By Dr George Venturini
While the scale of illegality and unethical behaviour in the Australian financial sector might be news to many Australians, the scale of fee-gouging, profiteering and the terrible treatment of customers should be no surprise to our regulators or politicians.
Organisations like the Australia Institute, the Consumer Action Law Centre and the Public Interest Advocacy Centre have for more than a decade tried to draw attention to the outrageous amounts of money Australians must pay to withdraw money from an ATM, use a credit card, or have their compulsory retirement savings managed on their behalf.
Not only has the finance industry fought tooth and nail to prevent the introduction of stronger laws that protect consumers from greed, but successive governments, Treasury secretaries and financial regulators have fallen for the banks’ argument that “light touch” regulation is in Australia’s best interests.
Denniss again: “The $2.7tn of Australian citizens’ money tied up in superannuation is often used as evidence of the strength and competitiveness of the Australian finance sector but, of course, nothing could be further from the truth. The only reason the Australian finance sector manages one of the largest pools of retirement savings in the world is because Australian consumers have no say in it…
“The enormous profitability of the Australian finance sector is built on a spectacular contradiction in the way the system is regulated. On the one hand, legislation forces Australians to give compulsory super contributions to the finance sector to manage. But at the same time, Australian policymakers and regulators have pretended that the same workers who can’t be trusted to decide how much to save, can, however, be trusted to decide which financial institutions will do the best job of managing those savings.
Put simply, the Australian finance sector is based on the very worst combination of government dictate when it comes to the amount that must be saved and neoliberal laissez-faire on how those savings are to be managed. And as the royal commission has shown, were a stressed and busy worker to seek out a financial planner to help them avoid the rip-offs, there is a good chance that financial planner would rip them off too.”
The profitability of the Australian finance sector is built on high fees, useless products, compulsory purchases, weak regulation and even weaker regulators. There is no technological reason the profit margin of Australian banks is so high – the explanations are entirely ‘cultural’. As Commissioner Hayne has shown, the ‘culture’ of the Australian finance sector is one of greedy suppliers and weak regulators.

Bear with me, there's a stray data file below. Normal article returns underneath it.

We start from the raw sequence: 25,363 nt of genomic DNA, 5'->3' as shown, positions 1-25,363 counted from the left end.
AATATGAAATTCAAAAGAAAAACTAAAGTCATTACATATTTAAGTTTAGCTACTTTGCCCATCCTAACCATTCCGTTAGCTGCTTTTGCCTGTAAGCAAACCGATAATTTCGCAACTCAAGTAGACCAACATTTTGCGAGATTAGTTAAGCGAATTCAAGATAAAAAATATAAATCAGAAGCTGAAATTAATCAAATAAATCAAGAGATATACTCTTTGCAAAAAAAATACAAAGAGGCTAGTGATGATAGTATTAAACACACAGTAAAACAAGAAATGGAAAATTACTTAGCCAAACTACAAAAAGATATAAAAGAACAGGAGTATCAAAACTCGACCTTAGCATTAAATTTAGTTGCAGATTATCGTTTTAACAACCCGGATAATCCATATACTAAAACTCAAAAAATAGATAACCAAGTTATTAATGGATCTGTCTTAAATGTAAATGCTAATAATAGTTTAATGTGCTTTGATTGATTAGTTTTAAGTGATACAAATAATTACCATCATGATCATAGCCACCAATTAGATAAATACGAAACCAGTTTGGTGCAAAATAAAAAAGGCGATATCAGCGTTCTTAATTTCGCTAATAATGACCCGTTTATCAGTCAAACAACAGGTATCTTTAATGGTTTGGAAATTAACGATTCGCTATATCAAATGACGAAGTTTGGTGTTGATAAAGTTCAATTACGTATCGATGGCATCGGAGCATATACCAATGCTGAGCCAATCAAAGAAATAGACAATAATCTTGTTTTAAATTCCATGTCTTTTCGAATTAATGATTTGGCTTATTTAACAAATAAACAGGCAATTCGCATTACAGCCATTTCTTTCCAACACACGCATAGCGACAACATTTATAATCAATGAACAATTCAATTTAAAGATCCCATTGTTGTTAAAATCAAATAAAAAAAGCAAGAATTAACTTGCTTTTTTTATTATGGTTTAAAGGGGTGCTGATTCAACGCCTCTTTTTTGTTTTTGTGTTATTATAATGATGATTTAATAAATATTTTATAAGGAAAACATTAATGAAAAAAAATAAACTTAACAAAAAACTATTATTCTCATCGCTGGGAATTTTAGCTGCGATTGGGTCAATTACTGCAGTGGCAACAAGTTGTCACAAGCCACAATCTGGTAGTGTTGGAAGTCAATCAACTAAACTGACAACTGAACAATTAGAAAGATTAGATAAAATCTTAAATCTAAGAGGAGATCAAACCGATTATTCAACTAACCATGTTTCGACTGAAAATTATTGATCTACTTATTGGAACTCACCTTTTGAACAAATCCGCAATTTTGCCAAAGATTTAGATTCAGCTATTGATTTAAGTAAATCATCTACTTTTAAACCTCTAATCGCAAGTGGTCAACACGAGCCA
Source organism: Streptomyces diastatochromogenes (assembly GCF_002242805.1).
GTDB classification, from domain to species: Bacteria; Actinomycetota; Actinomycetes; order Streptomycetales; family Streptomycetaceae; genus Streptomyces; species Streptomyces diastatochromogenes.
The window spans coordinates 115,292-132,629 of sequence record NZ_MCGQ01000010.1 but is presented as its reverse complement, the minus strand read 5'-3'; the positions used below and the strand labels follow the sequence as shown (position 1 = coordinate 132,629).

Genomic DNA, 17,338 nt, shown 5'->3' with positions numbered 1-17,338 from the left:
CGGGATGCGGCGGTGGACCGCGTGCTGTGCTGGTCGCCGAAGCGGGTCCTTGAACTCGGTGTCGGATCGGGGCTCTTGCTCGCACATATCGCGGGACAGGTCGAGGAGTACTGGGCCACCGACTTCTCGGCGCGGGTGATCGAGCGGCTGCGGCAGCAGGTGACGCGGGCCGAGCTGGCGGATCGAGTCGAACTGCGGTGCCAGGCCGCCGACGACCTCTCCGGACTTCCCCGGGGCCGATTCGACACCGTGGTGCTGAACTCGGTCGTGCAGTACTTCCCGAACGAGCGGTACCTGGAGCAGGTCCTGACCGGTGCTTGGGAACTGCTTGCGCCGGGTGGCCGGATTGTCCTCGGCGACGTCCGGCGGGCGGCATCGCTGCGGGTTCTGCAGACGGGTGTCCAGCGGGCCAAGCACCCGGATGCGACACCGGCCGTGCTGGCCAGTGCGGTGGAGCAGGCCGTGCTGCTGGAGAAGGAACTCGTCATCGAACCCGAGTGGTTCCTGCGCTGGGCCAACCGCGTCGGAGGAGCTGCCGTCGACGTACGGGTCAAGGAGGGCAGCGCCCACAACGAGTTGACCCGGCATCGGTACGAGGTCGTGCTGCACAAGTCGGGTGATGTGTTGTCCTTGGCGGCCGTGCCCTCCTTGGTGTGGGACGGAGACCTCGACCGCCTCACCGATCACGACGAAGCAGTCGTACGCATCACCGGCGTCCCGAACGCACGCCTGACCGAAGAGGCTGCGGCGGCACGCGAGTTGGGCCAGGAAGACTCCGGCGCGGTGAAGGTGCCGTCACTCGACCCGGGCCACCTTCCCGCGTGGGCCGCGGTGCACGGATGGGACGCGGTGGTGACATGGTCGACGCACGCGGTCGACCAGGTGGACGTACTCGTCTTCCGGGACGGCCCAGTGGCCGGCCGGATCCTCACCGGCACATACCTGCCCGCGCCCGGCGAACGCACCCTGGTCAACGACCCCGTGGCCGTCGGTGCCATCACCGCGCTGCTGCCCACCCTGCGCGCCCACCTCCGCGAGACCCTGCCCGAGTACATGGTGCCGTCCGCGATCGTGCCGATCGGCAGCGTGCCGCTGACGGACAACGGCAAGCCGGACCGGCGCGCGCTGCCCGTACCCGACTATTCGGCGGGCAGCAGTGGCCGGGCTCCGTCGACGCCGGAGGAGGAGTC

“The neoliberal idea that “free markets” would deliver more for individual consumers and the economy than “red tape and regulation” was popularised by films like Wall Street, and embraced wholeheartedly by proponents as diverse as Paul Keating and the Institute of Public Affairs. But the Financial Services Royal Commission has provided clear proof of what the sceptics have been arguing for decades: Greed isn’t good for anyone – except the greedy.” (R. Denniss, ‘It is greed that has led Australian banks to steal from dead people,’ The Guardian, 3 October 2018).
Commissioner Hayne was in no doubt why it happened.
“The root cause was greed; the greed of both licensees and advisers,” he remarked.
Licensees treated the provision of ongoing services as a matter of no concern to them.”
As the Royal Commission revealed, even when people died, fees continued to be taken out of their accounts – sometimes for years.
As the Report noted: “Even in those cases, the licensee did not terminate the adviser’s contract for dishonesty.”
Clients, or their representatives, did not complain about fees being taken from accounts on which no service was provided “because the fees they paid were being charged invisibly.” The banks and A.M.P. were doing nothing to stop this behaviour.
“No-one has been subjected to any formal public process of investigation, finding and punishment for this conduct,” the Report noted.
“Only at the last minute, before the Royal Commission hearings began, did enforceable undertakings yield public (and then very limited) formal acknowledgement from entities that A.S.I.C. had ‘concerns’ about their conduct and that those concerns were ‘reasonably held’. Even when the commission was taking evidence about the issue, the licensees had not made good their defaults by compensating all affected clients.”
“Regulatory responses focused on the remediation of specific instances of poor advice, rather than seeking to identify root causes within institutions and the industry,” Commissioner Hayne wrote.
“That set the tone for future approaches to misconduct by financial advisers, that is, to compensate customers according to arrangements negotiated with ASIC while requiring few changes to the business itself.”